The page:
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Season Two of the 1970s cartoon, F is for Family, was released on May 30 on Netflix and, while it had its funny moments and nostalgic memories, especially for this child of the '70s, it also had plenty of horrifically offensive moments for Christians.
Created by Michael Price (The Simpsons) and comedian Bill Burr and produced by actors Vince Vaughn and Peter Billingsley (Ralphie in A Christmas Story), the series centers around the animated Murphy family, headed by parents Frank (voiced by Bill Burr) and Sue (Laura Dern). Just as in the '70s, smoking, drugs, sexism, racism, sex and cursing are rampant, seat belts are optional and rage-a-holic men, family dysfunction and arguing parents on the brink of divorce reign supreme.
But Christianity as an ongoing butt of jokes throughout the show didn't ring true. If anything, I remember faith being off-limits for attacks when I was a child in the 1970s. A person's faith, even Christianity, was revered and respected, never treated with the impiety and profanation that it is today. So, in that regard, the show comes off a bit anachronistic.
It is a popular target in today's society, however, and a common victim of the Hollywood left's brand of irreverent, crossing-the-line humor.
A shot against Catholicism came up right away in episode one, "Heavy Sledding," as Sue runs into an old "friend" Ginny, whose husband Greg abandoned her and their children at Christmas. Ginny tells Sue that they're back together and that ever since Greg attended a Catholic "Pray Away" cruise with their priest Father Pat, he's been a changed man.
But when Ginny calls out to Greg, who is off lustfully licking his lips, talking dirty and implying lewd things with the mouth of a snowman, Greg immediately pulls a crucifix from his coat and says, "Dear Lord, give me strength."
For a while, it looked like the FIFF writers might finally have laid off the blasphemy for good. But what was shown in the first episode couldn't come close to comparing to the vile offense that snuck back in by Episode Six, aptly titled, "This is Not Good."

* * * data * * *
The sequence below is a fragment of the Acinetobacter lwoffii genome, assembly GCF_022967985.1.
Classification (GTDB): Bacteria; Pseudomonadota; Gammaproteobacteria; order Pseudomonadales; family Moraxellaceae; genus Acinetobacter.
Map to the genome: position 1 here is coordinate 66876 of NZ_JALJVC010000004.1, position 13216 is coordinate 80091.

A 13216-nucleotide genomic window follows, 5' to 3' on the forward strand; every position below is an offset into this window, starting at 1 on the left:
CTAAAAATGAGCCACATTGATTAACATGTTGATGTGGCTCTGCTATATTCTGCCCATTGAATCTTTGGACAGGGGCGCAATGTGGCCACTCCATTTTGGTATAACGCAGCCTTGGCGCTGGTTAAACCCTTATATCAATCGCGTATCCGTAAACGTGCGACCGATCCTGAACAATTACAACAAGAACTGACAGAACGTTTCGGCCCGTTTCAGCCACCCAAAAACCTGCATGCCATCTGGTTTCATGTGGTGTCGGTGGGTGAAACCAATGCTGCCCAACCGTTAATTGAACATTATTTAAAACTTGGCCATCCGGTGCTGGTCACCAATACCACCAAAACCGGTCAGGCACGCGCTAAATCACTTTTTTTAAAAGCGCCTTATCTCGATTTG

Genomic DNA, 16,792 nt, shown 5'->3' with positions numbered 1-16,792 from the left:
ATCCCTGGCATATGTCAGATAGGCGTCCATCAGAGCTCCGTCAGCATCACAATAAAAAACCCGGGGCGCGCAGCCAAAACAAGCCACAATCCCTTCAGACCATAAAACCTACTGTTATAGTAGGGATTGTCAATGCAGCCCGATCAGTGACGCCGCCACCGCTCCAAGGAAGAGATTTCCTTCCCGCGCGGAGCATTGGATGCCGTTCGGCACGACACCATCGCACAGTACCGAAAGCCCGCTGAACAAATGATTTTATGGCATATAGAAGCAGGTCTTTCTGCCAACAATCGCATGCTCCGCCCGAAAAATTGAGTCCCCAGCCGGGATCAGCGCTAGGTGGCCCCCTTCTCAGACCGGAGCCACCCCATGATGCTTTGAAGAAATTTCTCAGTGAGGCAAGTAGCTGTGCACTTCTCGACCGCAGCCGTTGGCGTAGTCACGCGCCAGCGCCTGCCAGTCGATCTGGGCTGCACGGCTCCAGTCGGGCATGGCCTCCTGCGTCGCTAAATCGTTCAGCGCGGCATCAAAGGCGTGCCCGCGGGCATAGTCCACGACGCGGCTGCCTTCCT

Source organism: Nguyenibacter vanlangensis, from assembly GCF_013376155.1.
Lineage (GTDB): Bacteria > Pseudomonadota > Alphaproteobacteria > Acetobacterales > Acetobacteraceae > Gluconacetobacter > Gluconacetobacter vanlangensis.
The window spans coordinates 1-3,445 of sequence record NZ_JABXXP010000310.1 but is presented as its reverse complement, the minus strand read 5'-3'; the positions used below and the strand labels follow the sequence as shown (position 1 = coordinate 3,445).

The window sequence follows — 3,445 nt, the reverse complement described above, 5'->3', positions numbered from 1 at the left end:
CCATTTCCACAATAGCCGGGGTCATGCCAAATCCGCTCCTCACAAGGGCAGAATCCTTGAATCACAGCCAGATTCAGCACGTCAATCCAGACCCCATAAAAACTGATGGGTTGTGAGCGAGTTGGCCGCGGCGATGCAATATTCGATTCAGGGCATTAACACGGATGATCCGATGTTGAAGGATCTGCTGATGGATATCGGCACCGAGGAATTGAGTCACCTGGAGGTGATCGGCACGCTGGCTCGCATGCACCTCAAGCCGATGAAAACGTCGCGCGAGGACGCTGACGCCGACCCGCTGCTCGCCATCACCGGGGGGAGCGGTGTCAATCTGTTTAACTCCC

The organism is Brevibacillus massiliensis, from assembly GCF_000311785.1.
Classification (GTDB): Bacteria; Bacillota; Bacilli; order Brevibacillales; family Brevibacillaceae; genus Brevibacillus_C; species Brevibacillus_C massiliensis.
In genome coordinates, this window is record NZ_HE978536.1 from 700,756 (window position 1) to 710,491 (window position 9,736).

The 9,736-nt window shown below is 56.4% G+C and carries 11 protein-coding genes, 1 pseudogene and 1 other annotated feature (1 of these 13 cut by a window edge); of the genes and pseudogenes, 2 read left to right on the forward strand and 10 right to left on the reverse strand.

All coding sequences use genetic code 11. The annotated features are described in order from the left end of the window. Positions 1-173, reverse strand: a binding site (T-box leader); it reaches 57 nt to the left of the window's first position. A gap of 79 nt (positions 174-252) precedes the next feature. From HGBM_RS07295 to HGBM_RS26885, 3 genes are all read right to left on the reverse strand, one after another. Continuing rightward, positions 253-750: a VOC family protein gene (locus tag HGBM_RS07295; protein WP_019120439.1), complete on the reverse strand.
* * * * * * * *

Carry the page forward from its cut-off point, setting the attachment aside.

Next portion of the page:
I'm glad I won't be in that writer's shoes when he/she eventually meets his/her Maker. That just went way too far and crossed a line that should never have been crossed.
Later, Sue convinces Frank to attend a "Pray Away the Hurt" couples retreat and in Episode Nine, "Pray Away," they head to the lake on a bus with Ginny, Greg and another couple, while Father Pat, who is obviously gay from the tone of his voice and mannerisms, is at the wheel.
They arrive at Our Lady of Perpetual Suffering's (sigh) "Catholic Retreat House for Couples and Re-Assigned Priests." Obviously insinuating that Father Pat is a child molester. As the couples sit by a fire, we find that Greg and Ginny are senior counselors because they are the program's "biggest success story." You can guess where this is headed.
Ginny announces, "Frank, Sue, Jan, Clark, you've taken a very brave step by coming here today. One that will save your marriage, just like it saved Greg and me. All with the loving help of our Lord, Jesus."
Nine episodes in and they can't stop crossing the line in targeting faith for their punch lines? Is it because the kindness and forgiving nature of Christians make them an easy target or because the writers lack originality and talent? Maybe a little bit of both?
I challenge the writers to take the most sacred elements of any other religion and mock them the way they do here. I wouldn't actually want that to happen to any other person's religion, but I can make the challenge because I know it will never be accepted.
But sure. Go ahead and malign and belittle our beliefs, our sacraments and our God with vile, narrow-minded punch lines from seriously flawed, illustrated characters in your dystopian world where Christianity is so debased that almost no one respects it. We'll still love and forgive you. Because that's what Christianity is really all about.
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